In 2009, I firmly believed that there is an infinite number of ways to fail and only a few ways to succeed and in 2013, I must correct myself: there is an infinite number of ways to fail and an infinite number of ways to succeed.

But herein lies the difficulty: the hard part is pinning down the cause of success.

Most people just point at highly visible things, and make claims like

 “StartupX is successful because the founders worked extremely hard, the office culture was well-developed, and there were lots of team building activities.”


StudentX gets a lot of A grades because he studies a lot.”

The problem is that this ignores the 5,000 other startups and eager students that did all those same things, but failed. Perhaps it turns out that StartupX really succeeded because they had a sales guy with lots of good connections and et cetera. Or StudentX really had better grades because he studied with the right people, had the right routines and et cetera.

Causation is not relation, everybody knows that. But it is damn hard to figure out what and often the people themselves are biased and don’t really know why they have become successful. I would say a big percentage of tips you get are less useful than you might think, perhaps even harmful, but to figure out which one of them depends on your judgment.

In the words of one of my favorite journalists, David McRaney on his blog youarenotsosmart.com:

If you spend your life only learning from survivors, buying books about successful people and poring over the history of companies that shook the planet, your knowledge of the world will be strongly biased and enormously incomplete. As best I can tell, here is the trick: When looking for advice, you should look for what not to do, for what is missing, but don’t expect to find it among the quotes and biographical records of people whose signals rose above the noise. They may have no idea how or if they lucked up. What you can’t see, and what they can’t see, is that the successful tend to make it more probable that unlikely events will happen to them while trying to steer themselves into the positive side of randomness. They stick with it, remaining open to better opportunities that may require abandoning their current paths, and that’s something you can start doing right now without reading a single self-help proverb, maxim, or aphorism. Also, keep in mind that those who fail rarely get paid for advice on how not to fail, which is too bad because despite how it may seem, success boils down to serially avoiding catastrophic failure while routinely absorbing manageable damage.

Sites like Admitting Failure and events like FailFaireDC 2012 which have recently attempted to bring together stories of projects gone wrong, addressed the need to discuss failures. I will try to do that, too.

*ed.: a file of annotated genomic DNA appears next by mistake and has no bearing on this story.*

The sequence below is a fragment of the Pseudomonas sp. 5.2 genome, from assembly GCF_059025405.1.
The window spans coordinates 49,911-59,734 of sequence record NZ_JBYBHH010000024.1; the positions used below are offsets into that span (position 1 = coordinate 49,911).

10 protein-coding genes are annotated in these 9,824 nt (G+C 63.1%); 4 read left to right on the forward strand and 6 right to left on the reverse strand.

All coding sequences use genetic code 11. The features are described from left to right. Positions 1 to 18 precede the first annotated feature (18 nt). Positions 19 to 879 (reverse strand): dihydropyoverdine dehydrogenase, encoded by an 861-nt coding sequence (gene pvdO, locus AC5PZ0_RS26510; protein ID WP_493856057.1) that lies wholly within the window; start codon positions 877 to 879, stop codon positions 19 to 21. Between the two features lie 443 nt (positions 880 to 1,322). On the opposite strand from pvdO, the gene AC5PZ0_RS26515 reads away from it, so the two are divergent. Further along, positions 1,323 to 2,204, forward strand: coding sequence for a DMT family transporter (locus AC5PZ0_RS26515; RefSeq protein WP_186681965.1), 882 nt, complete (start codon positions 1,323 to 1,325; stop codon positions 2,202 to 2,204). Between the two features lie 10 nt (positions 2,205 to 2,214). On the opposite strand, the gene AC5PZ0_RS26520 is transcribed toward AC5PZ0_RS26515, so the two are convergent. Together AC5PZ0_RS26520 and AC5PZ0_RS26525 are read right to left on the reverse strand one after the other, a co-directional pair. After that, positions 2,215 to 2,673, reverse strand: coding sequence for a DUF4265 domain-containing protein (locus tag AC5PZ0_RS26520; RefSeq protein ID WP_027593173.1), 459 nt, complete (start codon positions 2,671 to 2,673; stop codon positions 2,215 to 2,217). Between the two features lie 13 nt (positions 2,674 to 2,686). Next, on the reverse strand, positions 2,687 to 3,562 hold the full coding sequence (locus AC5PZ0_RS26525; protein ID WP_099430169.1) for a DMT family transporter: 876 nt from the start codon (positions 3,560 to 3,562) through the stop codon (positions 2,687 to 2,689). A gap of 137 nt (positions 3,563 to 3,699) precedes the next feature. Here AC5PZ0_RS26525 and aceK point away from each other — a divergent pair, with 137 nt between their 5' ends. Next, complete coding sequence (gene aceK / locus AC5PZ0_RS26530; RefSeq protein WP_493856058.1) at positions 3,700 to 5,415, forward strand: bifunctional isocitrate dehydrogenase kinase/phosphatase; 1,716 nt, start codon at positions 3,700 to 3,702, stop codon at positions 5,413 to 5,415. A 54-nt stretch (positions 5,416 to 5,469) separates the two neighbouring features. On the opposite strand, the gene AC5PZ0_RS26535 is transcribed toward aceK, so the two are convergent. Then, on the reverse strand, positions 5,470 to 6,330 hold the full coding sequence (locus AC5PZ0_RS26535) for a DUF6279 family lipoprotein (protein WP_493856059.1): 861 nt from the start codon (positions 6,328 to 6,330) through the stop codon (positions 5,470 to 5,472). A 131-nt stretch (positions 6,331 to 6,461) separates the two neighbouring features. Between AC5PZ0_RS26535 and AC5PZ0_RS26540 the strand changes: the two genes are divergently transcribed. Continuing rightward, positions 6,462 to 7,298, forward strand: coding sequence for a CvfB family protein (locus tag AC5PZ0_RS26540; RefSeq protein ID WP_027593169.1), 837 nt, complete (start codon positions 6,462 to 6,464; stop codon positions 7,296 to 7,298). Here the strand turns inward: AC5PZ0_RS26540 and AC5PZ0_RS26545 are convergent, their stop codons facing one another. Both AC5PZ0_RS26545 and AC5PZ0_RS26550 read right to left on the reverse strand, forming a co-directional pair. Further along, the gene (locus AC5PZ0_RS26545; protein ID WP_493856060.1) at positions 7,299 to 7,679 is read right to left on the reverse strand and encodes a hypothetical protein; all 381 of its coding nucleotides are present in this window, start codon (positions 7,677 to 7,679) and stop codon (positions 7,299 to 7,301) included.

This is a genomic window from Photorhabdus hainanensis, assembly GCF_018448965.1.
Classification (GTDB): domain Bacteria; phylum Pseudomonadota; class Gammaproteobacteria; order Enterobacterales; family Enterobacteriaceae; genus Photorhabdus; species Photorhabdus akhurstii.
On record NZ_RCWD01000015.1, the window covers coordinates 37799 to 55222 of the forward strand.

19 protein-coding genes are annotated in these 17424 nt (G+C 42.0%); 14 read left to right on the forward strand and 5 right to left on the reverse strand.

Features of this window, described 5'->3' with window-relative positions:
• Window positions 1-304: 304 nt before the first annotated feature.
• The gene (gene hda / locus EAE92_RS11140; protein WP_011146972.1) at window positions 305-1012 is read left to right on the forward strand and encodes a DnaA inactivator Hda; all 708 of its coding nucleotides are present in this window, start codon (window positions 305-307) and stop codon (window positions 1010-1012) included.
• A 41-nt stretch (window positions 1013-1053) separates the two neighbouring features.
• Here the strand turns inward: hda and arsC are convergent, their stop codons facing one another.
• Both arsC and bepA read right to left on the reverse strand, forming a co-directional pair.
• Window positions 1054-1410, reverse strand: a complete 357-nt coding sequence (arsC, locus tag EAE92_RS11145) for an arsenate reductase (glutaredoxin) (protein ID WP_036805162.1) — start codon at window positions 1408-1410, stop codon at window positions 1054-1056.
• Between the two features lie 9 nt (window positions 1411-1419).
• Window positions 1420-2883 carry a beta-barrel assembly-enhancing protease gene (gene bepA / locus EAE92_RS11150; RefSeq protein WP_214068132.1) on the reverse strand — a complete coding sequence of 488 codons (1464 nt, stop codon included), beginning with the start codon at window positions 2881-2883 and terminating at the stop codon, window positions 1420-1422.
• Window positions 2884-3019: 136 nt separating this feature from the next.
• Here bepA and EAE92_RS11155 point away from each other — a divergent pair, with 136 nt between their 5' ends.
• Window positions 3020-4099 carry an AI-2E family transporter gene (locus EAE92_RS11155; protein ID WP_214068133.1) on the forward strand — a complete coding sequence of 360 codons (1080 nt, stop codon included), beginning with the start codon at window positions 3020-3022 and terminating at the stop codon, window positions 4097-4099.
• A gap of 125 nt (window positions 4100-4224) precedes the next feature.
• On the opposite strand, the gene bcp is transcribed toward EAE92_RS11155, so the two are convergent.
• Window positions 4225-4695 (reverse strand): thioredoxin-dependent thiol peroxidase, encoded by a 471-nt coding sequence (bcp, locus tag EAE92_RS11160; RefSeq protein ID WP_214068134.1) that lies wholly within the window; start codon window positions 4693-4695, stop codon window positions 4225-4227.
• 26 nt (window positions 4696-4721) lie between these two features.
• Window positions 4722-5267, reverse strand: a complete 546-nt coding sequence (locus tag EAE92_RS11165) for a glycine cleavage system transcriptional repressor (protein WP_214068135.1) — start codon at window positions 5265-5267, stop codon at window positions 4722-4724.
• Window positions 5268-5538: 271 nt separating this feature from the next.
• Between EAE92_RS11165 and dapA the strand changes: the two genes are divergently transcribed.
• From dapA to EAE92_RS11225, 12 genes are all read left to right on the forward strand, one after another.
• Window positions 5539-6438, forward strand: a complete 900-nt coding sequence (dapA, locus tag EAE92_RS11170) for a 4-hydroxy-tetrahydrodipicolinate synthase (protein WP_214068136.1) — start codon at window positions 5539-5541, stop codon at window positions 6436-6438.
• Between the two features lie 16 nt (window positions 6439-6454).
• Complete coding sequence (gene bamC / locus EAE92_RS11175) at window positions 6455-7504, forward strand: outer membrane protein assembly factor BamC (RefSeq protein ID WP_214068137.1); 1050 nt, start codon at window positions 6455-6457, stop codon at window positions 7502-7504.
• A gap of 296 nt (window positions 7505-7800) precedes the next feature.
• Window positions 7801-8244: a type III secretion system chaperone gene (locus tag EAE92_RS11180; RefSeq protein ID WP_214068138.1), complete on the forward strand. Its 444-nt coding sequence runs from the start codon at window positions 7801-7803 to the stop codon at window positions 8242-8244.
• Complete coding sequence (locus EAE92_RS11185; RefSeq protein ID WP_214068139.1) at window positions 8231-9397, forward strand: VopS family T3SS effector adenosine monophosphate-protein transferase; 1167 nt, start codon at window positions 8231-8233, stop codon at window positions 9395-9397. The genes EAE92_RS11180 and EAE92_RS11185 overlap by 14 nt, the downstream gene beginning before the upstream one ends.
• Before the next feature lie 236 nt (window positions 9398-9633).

The German Fear Of Opinion


I live in Germany and I speak German. Yet, I blog in English. There are several reasons for that.

The Internet is a big, big equalizer, at least anywhere but Germany. Youngsters and professors alike have one voice. In Germany, we make fun of you. Here, we’re obsessed with status and hierarchy.

Here, we are busy climbing up the education ladder for years and years. We collect diplomas, certificates and evaluation reports, so that the whole world believes us when we say we are smart. In Germany, we don’t think anyone can have an opinion. And when we read blogs, we go to their ‘About page’, see if the blog’s author is qualified enough to write about what he writes about. We don’t care if his arguments are original, smart or edgy. He has to have studied it for at least 15 years.

This is not a country with a chief advisor called Larry Summers. We know he reads blogs from big and small names. He likes to listen to the people. I’m sorry but there is no bloggers’ voice to take into account here, Larry.

If we do manage to have one, ooh he better not err often, most preferably never. We fear public embarrassment so much that we don’t write much – if anything at all. If we do write about something we are – on paper – experts on, we fear to overlook an important aspect. If we write about something we are not experts on, oh, nevermind, we don’t do that.

We have methods, strategies and statistics. You bloggers love to jump to conclusions as if it is fun to discuss. Listen to us, listen to us very carefully: it takes years to write a perfect post. You cannot have an actual opinion in a couple of days. And what good does blogging do you anyway? It doesn’t make you famous. We love being famous. You guys just want to turn into those critical minds outside the system. We have no time for well articulated criticism. We’d do that for money though.